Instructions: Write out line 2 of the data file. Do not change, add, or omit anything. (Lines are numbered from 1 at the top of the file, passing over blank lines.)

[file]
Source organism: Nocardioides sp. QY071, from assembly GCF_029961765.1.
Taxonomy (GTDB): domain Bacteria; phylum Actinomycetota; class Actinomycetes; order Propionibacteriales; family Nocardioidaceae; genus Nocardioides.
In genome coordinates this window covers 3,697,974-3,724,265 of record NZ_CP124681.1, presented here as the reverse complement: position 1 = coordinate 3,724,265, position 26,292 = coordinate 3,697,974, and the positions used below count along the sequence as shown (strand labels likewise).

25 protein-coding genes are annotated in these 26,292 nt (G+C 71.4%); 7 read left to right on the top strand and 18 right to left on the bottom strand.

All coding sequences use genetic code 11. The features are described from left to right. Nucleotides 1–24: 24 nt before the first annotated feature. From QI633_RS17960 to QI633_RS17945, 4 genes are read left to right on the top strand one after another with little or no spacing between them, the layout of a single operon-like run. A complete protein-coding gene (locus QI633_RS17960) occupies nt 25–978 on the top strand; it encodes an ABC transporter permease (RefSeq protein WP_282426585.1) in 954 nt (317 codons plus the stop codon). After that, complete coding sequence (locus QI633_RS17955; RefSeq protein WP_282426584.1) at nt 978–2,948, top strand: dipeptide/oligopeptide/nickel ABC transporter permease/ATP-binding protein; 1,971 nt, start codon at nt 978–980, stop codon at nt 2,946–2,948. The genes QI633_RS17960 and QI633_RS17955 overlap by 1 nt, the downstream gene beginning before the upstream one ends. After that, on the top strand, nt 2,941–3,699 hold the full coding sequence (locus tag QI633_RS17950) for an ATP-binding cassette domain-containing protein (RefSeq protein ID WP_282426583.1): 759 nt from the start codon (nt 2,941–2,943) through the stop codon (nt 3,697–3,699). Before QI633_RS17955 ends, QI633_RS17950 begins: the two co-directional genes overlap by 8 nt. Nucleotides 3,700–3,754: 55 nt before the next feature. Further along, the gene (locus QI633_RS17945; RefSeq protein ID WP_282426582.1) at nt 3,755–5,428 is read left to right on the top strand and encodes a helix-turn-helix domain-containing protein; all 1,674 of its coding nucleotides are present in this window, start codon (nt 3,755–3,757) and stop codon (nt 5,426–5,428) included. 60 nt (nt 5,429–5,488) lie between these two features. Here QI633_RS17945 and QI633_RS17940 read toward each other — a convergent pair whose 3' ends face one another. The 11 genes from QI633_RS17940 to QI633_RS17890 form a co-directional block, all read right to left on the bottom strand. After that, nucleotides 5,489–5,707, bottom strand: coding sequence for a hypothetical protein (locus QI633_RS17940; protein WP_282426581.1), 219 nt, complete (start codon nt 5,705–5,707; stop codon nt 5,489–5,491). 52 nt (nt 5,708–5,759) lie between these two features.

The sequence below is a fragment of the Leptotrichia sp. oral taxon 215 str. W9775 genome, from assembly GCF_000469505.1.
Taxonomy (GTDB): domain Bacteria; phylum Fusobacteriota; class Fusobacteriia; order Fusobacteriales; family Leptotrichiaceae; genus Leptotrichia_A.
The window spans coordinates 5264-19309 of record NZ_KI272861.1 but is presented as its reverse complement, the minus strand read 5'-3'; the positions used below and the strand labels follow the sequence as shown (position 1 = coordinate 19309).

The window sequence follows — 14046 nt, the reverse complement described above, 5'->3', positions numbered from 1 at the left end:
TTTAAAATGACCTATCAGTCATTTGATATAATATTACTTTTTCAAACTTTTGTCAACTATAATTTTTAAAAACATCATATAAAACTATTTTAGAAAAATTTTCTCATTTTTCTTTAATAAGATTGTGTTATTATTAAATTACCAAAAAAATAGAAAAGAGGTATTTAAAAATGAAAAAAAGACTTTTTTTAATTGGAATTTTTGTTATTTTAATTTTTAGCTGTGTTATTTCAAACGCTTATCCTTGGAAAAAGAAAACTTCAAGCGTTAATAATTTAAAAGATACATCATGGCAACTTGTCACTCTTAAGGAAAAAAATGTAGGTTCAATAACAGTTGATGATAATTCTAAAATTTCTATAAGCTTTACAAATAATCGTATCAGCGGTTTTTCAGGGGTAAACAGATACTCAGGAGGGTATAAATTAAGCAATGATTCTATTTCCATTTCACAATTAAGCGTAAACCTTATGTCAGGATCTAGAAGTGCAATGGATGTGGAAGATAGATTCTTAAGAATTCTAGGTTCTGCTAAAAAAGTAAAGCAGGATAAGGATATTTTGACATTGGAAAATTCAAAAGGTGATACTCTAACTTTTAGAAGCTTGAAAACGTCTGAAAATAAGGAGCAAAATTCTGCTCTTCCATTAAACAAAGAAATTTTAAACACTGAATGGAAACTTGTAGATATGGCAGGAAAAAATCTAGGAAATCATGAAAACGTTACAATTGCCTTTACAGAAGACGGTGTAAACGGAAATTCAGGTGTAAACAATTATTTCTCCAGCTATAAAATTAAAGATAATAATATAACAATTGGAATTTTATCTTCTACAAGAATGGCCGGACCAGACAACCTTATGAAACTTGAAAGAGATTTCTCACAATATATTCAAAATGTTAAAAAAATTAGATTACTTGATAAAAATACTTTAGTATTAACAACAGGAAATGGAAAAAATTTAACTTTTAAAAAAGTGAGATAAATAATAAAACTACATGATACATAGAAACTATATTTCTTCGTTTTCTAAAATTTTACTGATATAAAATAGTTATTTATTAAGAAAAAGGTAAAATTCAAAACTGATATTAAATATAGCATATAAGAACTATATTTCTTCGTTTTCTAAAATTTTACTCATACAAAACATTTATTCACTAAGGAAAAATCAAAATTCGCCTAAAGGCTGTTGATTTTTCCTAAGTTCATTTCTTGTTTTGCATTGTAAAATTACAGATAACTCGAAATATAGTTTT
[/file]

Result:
Taxonomy (GTDB): domain Bacteria; phylum Actinomycetota; class Actinomycetes; order Propionibacteriales; family Nocardioidaceae; genus Nocardioides.